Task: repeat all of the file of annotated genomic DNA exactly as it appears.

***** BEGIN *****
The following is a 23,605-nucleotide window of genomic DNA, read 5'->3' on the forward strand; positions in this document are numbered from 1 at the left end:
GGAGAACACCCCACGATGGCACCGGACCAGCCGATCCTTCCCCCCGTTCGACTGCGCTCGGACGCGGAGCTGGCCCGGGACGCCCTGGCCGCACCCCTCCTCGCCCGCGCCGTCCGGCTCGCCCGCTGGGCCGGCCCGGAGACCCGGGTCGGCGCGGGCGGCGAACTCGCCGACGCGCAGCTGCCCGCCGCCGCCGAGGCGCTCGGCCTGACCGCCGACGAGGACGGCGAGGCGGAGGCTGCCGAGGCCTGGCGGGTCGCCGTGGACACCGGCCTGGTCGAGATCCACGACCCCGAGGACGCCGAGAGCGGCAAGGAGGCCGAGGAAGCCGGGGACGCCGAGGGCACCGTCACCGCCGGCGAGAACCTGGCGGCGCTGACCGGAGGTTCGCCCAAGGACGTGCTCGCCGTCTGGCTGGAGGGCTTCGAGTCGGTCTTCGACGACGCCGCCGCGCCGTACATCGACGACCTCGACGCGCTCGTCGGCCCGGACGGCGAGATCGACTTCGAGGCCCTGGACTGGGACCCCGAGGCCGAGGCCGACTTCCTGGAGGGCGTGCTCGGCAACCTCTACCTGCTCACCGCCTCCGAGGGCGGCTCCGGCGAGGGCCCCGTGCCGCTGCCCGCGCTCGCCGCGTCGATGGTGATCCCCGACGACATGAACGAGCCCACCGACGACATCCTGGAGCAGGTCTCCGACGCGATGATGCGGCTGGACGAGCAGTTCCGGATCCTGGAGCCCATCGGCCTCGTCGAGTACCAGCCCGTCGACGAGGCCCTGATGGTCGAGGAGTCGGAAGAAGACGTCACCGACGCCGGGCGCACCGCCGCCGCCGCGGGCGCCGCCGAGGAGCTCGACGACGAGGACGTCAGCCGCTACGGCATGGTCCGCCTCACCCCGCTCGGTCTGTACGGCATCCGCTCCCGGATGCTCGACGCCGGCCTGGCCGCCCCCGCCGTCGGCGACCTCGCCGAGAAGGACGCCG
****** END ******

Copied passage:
The following is a 23,605-nucleotide window of genomic DNA, read 5'->3' on the forward strand; positions in this document are numbered from 1 at the left end:
GGAGAACACCCCACGATGGCACCGGACCAGCCGATCCTTCCCCCCGTTCGACTGCGCTCGGACGCGGAGCTGGCCCGGGACGCCCTGGCCGCACCCCTCCTCGCCCGCGCCGTCCGGCTCGCCCGCTGGGCCGGCCCGGAGACCCGGGTCGGCGCGGGCGGCGAACTCGCCGACGCGCAGCTGCCCGCCGCCGCCGAGGCGCTCGGCCTGACCGCCGACGAGGACGGCGAGGCGGAGGCTGCCGAGGCCTGGCGGGTCGCCGTGGACACCGGCCTGGTCGAGATCCACGACCCCGAGGACGCCGAGAGCGGCAAGGAGGCCGAGGAAGCCGGGGACGCCGAGGGCACCGTCACCGCCGGCGAGAACCTGGCGGCGCTGACCGGAGGTTCGCCCAAGGACGTGCTCGCCGTCTGGCTGGAGGGCTTCGAGTCGGTCTTCGACGACGCCGCCGCGCCGTACATCGACGACCTCGACGCGCTCGTCGGCCCGGACGGCGAGATCGACTTCGAGGCCCTGGACTGGGACCCCGAGGCCGAGGCCGACTTCCTGGAGGGCGTGCTCGGCAACCTCTACCTGCTCACCGCCTCCGAGGGCGGCTCCGGCGAGGGCCCCGTGCCGCTGCCCGCGCTCGCCGCGTCGATGGTGATCCCCGACGACATGAACGAGCCCACCGACGACATCCTGGAGCAGGTCTCCGACGCGATGATGCGGCTGGACGAGCAGTTCCGGATCCTGGAGCCCATCGGCCTCGTCGAGTACCAGCCCGTCGACGAGGCCCTGATGGTCGAGGAGTCGGAAGAAGACGTCACCGACGCCGGGCGCACCGCCGCCGCCGCGGGCGCCGCCGAGGAGCTCGACGACGAGGACGTCAGCCGCTACGGCATGGTCCGCCTCACCCCGCTCGGTCTGTACGGCATCCGCTCCCGGATGCTCGACGCCGGCCTGGCCGCCCCCGCCGTCGGCGACCTCGCCGAGAAGGACGCCG